City of steel and jaded bricks


Enduring things
After Jack Gilbert

The small animal in my head at night
hesitates, then picks up
the scent of an ancient route
and another place in me:
the city of steel and jaded bricks,

of mills, foundries and furnaces,
its locomotives grunting, whining
on tracks that sliced through the hearts
of the sweat-shiny, blackened men
whose households were regulated by the whistle
they woke or slept by.
The BHP, like a bulker tethered
amidst chimney stacks and luffing cranes
to a bollard on the Hunter,
rising out of the river mist, silhouetted against a broad sky,
is now a thing of air, 
a transitory room across the birds' flight-path.
The coke ovens and furnaces are now quenched, levelled.
Platt's Channel reclaimed by water-hens, plovers,
the mangroves in the tide's ceaseless swell.
The last workers? Retrained,
shunted into retirement,
or an early grave.
And what about the housewives
whose lives hinged on too much work,
or too little,
on soot and the wind's direction? 
They hold fast
to family heirlooms lest they break or are lost
in the bumpy transition.
Their weekend children rubbing the sticks
of themselves together, igniting the flame
that generates new life, at the Town Hall,
or the Palais. Their children's children
have grown, moved away:
on the web trafficking the atmosphere,
on the back of coal, Hospitality or Tourism,
in service, or drifting into the harbour on luxury liners
that look like sleek white albatrosses.

Perhaps this land wants its ancient self back:
the alluvial soil, the rocks (their art intact),
and the beach where I'm now strolling.
I think I understand how the elephant felt,
the one photographed for the National Geographic
as it tracked through the lobby
of the Luangwa Valley Lodge in Zambia,
on its way to its favourite mango tree.
My ancient routes have been criss-crossed and disturbed.
Nevertheless, I'm listening for the tribal sounds,
the South Pacific's breeze through the bush,
the soft brush of percussion
and indiscriminately above that, the wind
free as the Whistling Kite
above the foliage, and then above the valley.
The animal in me thrives among the natives
and the sound of sunshine
in this pleasant place my solemn heart has made.

Me and a stranger clutch
prawner's poles that hammock
a net. Dark's spangled hair
is tressed on the Watagans.
Streetlights fasten long hinges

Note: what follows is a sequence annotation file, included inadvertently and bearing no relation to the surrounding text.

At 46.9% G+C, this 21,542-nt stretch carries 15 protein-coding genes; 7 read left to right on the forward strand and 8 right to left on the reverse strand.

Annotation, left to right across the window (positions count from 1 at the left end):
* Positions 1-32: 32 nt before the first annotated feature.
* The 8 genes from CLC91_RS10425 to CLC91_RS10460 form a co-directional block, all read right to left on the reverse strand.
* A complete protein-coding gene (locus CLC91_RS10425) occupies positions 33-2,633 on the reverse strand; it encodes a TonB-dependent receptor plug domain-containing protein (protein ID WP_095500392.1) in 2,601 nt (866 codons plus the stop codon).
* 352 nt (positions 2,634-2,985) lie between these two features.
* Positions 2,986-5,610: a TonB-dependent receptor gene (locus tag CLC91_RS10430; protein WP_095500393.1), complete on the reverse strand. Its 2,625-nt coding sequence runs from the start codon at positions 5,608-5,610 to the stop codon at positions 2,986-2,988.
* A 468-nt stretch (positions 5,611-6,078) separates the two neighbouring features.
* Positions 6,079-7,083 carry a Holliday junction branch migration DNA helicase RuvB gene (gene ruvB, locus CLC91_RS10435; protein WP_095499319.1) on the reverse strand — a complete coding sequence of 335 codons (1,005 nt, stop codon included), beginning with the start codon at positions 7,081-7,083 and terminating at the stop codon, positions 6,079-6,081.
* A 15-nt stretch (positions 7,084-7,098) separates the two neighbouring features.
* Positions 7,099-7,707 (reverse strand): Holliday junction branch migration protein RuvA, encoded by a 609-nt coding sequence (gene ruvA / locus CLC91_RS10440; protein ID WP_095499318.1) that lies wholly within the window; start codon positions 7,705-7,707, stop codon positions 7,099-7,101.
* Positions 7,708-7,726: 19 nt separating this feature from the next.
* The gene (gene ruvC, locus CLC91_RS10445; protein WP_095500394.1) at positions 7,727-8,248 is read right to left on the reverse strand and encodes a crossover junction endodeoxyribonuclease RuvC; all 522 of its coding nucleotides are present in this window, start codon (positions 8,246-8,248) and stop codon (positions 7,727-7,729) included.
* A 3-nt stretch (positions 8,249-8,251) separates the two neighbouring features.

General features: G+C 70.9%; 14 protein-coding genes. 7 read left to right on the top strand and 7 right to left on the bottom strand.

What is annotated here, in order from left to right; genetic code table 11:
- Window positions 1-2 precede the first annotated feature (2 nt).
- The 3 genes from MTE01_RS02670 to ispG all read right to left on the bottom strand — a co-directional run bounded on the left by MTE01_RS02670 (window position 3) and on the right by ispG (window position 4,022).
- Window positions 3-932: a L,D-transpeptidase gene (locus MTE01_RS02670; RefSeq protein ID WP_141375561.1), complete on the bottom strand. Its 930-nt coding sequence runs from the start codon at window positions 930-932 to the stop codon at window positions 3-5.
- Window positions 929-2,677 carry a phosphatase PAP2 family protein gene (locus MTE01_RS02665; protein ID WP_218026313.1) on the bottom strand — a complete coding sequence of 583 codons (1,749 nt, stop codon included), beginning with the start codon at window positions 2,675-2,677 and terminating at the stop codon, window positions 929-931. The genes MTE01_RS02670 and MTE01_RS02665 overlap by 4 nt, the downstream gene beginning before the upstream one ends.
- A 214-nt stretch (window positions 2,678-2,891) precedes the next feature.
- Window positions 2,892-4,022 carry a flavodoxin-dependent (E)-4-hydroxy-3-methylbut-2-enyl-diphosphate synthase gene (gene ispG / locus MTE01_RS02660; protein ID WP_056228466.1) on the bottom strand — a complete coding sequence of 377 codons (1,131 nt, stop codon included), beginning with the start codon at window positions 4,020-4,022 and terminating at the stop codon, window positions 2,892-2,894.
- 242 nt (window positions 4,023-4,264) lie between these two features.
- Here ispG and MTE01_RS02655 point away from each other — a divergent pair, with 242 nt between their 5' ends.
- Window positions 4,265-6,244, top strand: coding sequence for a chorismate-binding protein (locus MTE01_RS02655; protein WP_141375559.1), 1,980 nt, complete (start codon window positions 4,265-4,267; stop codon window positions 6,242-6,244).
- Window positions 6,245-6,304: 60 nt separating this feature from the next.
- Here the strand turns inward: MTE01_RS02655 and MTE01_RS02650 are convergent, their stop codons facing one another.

on the lake where, stride after stride,
we scissor its black satin;
the cool fusion is riding my ribs
to a halter,
my mind's parched country.

We circle back moon-walking,
buoyed in the body's liquidity,
my feet kneading the celestial silt;
alien crabs in their flying saucers
propel from my touch 
and dumb stars orbit
in gentle collision
with my bare legs.

A restless curlew is calling,
it's voice floats
eastward across
the braid of tide-swept land between
the lake and the ocean. Since when
have summer nights been so alive?

Our campfire spits sparks
from its earthen cradle
under stars scattered loose
as lost ancestors.
It casts a heavy axis, like an iron rod
to take hold of.
But the alabaster stones in my pockets
whisper another way home.
The catch is a burden
I think I cannot carry in the air.


Cassandra O'LoughlinCassandra O'Loughlin is an Arts graduate from the University of Newcastle. Her poems have appeared in the Newcastle University Creative Writing anthologies, Southerly, Overland, Mascara Literary Review, Eureka Street, Poetrix and Catchfire Press publications. She won the Catchfire Press regional poetry prize in 2004.

Topic tags: new australian poems, cassandra o'loughlin, EnduringThings, After Jack Gilbert, unhinged



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Existing comments

What the hell is a BHP?

George McCauley | 02 February 2010  

Cassandra, I loved both poems -- but especially "Enduring Things". I watched last week 'Chifley and the Miners' Strike' and remeber these people and others in latter years whose lifeblood disappears through no decisions they themselves make, but because of the relentless drive to make more money. Fruitgrowers and dairy farmers in the Gouburrn-Murray system face the same things now for different reasons. Thanks and blesings in your writing.

Barbara Brown-Graham fcJ | 02 February 2010  

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